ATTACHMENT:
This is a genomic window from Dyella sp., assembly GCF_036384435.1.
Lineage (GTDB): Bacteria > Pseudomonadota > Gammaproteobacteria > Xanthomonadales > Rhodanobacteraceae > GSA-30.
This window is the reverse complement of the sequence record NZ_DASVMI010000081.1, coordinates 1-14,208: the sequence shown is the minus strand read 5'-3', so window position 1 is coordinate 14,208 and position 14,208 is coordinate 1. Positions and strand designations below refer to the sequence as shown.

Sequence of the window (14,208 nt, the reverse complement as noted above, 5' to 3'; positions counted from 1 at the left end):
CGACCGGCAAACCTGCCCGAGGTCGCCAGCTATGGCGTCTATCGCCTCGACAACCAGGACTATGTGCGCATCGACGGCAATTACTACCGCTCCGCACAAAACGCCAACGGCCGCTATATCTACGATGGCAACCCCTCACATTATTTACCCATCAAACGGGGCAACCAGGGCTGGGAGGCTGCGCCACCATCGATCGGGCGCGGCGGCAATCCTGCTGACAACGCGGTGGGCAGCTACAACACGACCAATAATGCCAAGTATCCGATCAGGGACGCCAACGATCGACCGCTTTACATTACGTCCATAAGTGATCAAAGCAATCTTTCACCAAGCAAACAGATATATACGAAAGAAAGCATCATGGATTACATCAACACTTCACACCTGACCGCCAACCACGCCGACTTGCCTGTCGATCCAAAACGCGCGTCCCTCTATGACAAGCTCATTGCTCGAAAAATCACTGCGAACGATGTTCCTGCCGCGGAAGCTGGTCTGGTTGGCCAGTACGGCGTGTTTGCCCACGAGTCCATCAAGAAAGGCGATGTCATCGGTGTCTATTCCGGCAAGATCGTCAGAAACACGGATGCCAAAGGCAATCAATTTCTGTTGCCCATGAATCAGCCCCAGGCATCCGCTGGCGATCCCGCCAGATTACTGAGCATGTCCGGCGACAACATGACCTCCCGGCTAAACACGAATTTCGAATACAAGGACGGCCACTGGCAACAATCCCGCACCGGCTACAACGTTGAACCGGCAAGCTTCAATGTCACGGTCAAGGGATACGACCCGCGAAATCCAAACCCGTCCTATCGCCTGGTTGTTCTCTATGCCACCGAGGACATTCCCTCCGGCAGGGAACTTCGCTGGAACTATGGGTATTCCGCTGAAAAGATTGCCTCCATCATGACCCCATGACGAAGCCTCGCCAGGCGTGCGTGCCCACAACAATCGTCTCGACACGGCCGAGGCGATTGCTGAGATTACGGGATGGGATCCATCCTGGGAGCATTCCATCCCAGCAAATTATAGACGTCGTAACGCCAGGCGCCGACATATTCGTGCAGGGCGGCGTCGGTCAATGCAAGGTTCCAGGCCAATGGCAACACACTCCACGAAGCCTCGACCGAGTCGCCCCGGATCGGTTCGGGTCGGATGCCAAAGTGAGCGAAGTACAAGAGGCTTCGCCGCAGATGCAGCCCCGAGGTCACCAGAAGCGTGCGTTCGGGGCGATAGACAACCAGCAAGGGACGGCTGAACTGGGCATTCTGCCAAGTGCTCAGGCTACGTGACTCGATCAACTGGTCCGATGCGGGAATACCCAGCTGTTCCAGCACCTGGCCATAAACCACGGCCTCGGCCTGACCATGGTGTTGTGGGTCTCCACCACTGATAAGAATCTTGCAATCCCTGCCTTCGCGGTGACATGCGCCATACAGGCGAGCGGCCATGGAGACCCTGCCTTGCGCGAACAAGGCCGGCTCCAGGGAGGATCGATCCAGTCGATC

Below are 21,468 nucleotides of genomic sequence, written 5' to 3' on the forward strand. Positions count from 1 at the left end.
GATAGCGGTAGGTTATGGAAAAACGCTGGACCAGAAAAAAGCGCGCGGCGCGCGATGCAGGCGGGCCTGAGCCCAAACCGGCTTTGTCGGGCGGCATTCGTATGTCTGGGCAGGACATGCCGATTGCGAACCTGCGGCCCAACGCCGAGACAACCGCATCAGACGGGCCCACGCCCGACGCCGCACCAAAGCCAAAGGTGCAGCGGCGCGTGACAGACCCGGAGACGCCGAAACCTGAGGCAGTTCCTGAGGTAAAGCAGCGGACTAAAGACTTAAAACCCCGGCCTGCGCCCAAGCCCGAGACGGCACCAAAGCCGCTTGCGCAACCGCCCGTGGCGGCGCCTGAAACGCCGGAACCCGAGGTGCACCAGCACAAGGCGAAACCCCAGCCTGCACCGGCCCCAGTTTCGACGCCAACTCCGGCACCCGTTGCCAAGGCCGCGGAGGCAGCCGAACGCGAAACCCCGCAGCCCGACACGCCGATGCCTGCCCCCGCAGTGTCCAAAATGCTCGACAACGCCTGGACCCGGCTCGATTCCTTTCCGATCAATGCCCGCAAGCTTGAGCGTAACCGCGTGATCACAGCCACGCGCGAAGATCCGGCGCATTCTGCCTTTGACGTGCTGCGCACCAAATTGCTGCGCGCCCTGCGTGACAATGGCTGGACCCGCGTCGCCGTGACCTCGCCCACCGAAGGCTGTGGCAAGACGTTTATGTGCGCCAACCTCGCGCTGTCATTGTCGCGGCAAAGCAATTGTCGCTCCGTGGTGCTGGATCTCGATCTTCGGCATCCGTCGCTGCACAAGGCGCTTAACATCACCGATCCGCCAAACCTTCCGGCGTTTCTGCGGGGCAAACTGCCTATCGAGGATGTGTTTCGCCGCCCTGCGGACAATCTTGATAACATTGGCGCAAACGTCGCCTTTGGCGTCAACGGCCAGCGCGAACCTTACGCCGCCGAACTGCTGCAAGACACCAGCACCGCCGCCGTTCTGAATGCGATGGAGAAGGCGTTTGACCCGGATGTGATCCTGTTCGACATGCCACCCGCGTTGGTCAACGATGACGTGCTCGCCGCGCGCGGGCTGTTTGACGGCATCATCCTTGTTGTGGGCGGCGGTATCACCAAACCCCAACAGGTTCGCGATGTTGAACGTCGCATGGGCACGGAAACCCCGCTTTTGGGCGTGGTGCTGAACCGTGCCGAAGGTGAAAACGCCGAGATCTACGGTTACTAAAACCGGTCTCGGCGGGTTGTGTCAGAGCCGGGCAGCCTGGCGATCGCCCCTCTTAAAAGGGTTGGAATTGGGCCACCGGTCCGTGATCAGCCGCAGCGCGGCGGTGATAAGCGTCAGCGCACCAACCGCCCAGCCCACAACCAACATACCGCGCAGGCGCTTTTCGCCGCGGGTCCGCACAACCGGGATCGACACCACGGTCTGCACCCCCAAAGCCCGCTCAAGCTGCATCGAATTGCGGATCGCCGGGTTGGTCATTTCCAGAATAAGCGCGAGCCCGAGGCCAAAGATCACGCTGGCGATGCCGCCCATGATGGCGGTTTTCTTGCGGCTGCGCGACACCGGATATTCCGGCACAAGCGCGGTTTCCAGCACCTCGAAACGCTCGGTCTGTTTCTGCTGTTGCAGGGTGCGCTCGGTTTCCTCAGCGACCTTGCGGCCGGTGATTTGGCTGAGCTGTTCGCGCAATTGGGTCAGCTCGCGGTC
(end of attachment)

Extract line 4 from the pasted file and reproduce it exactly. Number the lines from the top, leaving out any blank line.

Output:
Sequence of the window (14,208 nt, the reverse complement as noted above, 5' to 3'; positions counted from 1 at the left end):